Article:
Sunday night I watched Woody Allen's Manhattan. Manhattan opens with different shots of New York City to the tune of Gershwin's "Rhapsody in Blue". This had me excited from the first trill of the clarinet, it's my favorite piece of music!
Manhattan tells the story of Isaac, a divorced TV writer who is seeing a girl in high school (played well by a young and gorgeous Mariel Hemingway). He finds out that his friend Yale is having an affair with Mary (Diane Keaton). Isaac is astounded because Yale has a wonderful relationship with his wife, yet he is carrying on this affair. At first he hates Mary, who is very showy in her intelligence, and snoody in her views, calling many great artists like Van Gogh overrated. Nevertheless, he is intrigued, and begins dating her. He also breaks up with Tracy the highscooler, so that she can go to London to study acting. In the end, Isaac and Tracy get back together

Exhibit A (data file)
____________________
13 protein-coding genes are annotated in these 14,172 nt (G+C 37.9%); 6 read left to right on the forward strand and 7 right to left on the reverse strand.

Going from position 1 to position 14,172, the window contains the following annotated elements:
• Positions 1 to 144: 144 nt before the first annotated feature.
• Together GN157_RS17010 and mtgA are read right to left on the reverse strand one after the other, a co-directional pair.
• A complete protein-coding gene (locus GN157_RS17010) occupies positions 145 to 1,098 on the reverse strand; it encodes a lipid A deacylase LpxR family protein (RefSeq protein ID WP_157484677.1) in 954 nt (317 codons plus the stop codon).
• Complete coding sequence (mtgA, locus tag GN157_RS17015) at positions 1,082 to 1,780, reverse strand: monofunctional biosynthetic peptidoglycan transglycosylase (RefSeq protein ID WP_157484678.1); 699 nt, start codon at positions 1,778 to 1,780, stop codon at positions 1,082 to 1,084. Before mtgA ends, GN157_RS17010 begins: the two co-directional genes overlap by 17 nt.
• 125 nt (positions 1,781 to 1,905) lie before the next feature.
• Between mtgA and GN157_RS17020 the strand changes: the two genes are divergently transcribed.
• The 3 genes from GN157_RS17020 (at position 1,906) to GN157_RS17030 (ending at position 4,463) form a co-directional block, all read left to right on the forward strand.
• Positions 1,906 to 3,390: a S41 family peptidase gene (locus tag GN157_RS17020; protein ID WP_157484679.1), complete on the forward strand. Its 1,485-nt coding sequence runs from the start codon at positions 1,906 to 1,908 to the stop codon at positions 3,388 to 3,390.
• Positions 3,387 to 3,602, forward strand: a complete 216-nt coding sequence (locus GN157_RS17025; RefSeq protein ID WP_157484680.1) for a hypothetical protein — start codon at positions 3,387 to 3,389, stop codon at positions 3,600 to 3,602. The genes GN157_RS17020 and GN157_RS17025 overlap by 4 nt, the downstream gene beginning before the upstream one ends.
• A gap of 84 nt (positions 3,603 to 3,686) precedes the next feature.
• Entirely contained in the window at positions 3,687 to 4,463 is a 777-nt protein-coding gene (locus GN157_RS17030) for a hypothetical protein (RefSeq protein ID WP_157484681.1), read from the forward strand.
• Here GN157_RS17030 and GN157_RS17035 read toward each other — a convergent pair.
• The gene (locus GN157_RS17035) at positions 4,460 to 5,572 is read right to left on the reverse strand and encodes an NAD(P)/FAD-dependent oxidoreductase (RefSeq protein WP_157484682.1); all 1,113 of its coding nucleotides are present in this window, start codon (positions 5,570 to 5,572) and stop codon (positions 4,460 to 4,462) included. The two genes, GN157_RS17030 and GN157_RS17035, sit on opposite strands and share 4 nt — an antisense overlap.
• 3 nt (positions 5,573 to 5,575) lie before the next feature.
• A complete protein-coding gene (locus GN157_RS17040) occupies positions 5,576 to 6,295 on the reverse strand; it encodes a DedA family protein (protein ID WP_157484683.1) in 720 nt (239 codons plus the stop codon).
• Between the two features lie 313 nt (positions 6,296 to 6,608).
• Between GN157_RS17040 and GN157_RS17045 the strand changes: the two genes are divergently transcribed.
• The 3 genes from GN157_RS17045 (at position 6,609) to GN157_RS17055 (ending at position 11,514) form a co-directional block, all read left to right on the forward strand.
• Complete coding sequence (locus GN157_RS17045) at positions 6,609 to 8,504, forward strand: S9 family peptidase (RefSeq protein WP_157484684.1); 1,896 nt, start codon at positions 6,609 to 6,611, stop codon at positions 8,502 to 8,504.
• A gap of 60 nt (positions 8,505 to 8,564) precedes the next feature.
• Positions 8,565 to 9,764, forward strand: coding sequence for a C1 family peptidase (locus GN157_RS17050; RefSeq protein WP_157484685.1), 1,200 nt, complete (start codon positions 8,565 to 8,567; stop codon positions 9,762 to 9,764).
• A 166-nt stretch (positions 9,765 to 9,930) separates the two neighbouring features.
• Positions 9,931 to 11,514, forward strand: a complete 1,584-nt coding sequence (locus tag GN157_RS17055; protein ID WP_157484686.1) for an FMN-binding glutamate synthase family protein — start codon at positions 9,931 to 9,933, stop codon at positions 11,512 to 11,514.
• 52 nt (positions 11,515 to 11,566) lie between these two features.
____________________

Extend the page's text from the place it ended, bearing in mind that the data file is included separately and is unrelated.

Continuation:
Like I said, I was sold on this movie by the fanastic opening and closing sequences, which use most of Gershwin's masterpiece. Here is the opening scene (ignore that this ivdeo screws with the aspect ratio-some people have not respect!):
This was Woody Allen's first foray in to both black and white photography and the widescreen format. Both work very well with this picture (although this could be because most, no all of the movies I watch are black and white). It adds to the artistry of the film. I was especially impressed with the museum scene, arguably Isaac and Mary's first date. The lighting (or lack thereof) is gorgeous in this scene, and I couldn't imagine this being in color. The people who have posted this on youtube were thinking more about temporal than narrative cuts, but here is the second and more beautiful part of the museum scene:
Surprisingly, this is the least favorite of Allen's films, even though it is considered by critics and hardcore Allen fans to be his best. I think that perhaps this film is so disappointing to him because, as he says in the opening scene, New York is a tough town, and no amount of film in the world could capture it in its entirety.